Although commerce has slowly returned to some version of normal over the past few years, dynamics between employers and their workers continue to evolve. In Florida, lawmakers are working to clarify matters – at least from a legal standpoint – in an attempt to remove some of the confusion experienced in the 21st-century workplace.
What is wage theft?
Many factors contribute to the erosion of employer/worker relations, but none more than the feeling that companies are taking advantage of their workforces. A sometimes subtle but insidious practice that adds to that perception is wage theft.
This goes beyond simply shorting worker pay. Forcing customers to subsidize wages through tipping, shortening or denying lunch breaks, and failing to pay overtime are some of the ways that employers are cheating their staff out of fair compensation and a living wage.
It’s estimated that service workers and other traditionally low-paid workers are losing millions of dollars each year.
But, the problem isn’t relegated to those at the bottom of the corporate ladder. White-collar, salaried employees sometimes make far less than the federal minimum when you factor pay in relation to actual hours worked.
Many methods of shorting worker pay constitute clear violations of Florida’s wage and hour laws. But, what can workers do to protect themselves?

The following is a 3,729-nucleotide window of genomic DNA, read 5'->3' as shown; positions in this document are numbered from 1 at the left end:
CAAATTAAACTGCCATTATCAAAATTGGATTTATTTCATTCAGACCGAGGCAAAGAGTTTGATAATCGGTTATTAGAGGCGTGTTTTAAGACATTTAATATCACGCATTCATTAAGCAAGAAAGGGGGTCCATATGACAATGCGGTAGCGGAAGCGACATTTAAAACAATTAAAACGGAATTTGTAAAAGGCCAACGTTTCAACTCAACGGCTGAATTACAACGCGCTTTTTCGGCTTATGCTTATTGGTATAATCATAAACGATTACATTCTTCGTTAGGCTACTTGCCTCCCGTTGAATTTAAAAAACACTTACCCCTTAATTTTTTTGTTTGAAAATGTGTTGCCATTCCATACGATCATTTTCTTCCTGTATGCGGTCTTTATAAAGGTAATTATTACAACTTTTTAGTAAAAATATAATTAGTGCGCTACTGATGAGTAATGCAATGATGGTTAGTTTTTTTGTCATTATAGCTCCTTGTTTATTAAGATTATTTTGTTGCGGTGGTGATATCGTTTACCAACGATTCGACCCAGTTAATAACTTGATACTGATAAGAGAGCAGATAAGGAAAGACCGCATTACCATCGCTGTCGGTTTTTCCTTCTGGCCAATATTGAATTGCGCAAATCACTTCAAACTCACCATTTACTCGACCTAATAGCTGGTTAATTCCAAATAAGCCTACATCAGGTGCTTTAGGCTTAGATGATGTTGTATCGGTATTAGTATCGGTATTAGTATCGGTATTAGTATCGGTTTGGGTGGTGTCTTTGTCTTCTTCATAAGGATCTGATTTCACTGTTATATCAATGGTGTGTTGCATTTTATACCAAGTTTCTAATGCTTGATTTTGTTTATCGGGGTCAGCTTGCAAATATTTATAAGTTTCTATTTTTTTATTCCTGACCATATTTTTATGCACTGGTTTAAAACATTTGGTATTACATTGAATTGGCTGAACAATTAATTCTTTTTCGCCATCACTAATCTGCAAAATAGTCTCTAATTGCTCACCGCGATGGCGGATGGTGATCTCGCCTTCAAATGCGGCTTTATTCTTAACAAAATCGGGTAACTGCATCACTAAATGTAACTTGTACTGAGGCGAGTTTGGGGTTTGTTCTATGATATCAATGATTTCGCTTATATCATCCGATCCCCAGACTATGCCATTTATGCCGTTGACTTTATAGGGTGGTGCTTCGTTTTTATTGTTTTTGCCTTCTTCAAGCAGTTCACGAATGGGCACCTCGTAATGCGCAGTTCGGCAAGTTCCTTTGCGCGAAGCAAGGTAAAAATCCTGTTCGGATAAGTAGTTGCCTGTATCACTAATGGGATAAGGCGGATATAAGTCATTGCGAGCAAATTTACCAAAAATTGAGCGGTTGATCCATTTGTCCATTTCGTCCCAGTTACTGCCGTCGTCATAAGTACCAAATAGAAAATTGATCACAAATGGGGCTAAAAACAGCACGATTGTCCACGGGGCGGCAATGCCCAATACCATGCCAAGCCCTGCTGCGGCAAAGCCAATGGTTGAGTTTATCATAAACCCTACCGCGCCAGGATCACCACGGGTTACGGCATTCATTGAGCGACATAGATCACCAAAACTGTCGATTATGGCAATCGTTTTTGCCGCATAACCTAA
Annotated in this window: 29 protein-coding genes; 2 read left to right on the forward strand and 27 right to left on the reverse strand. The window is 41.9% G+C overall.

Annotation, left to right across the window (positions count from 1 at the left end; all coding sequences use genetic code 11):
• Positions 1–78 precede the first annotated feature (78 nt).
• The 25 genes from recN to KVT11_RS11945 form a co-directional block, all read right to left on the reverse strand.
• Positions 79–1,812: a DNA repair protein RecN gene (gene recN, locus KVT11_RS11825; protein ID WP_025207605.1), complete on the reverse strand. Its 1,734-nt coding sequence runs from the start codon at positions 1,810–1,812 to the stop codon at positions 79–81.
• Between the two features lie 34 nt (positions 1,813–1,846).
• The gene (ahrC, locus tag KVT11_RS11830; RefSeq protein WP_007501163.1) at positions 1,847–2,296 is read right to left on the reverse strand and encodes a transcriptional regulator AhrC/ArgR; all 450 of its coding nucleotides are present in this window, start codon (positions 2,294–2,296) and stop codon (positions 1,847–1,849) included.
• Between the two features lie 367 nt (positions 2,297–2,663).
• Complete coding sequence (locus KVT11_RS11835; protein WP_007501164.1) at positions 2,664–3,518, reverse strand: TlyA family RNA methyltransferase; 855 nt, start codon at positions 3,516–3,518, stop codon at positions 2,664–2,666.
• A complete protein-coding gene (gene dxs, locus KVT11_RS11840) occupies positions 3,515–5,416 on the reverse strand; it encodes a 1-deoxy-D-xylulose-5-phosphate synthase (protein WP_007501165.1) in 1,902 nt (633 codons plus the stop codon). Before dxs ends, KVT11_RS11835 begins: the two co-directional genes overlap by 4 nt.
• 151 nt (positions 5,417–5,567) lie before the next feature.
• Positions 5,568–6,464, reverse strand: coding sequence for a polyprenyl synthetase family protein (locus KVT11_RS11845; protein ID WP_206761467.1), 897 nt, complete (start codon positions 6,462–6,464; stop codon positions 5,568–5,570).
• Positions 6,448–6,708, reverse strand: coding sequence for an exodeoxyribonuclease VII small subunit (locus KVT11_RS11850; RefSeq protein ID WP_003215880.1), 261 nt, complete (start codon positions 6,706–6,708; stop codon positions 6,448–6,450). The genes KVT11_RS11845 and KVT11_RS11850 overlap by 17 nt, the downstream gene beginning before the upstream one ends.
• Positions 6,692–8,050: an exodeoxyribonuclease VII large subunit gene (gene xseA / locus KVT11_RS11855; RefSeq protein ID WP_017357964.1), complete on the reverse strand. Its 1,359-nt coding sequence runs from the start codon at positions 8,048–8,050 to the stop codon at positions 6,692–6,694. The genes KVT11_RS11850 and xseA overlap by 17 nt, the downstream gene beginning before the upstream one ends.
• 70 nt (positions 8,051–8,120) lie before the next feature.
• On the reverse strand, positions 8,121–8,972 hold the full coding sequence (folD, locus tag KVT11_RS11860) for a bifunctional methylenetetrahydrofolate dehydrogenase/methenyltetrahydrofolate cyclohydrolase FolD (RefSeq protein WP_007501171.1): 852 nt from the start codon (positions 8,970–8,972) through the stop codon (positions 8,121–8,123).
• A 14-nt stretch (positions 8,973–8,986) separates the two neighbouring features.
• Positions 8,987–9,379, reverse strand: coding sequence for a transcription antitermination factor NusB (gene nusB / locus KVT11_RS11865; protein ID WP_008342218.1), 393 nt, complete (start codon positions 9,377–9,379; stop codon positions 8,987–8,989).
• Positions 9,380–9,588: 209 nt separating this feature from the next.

How to recognize wage theft
The average wage theft claim takes nearly two years to resolve, according to information from the Florida Department of Labor. An employee must be without pay for 14 days before they can even file a claim.
When you’re living paycheck-to-paycheck. two weeks is a long time.
Some signs that an employer is cheating staff include:
- Paying with cash or a personal check
- Scheduling discrepancies in relation to actual hours on the job
- Deducting time for lunch and mandated rest breaks
- Failure to provide an itemized wage statement
How workers can protect themselves
The best way to protect oneself is to create a paper trail. Document actual hours worked, even of that means taking a photo of the time-in/time-out sheets and posted schedule. If the business uses a computerized payroll system, get a printout each day and at the end of the week. Track hours, take names, and gather any information needed to prove claims of wage theft.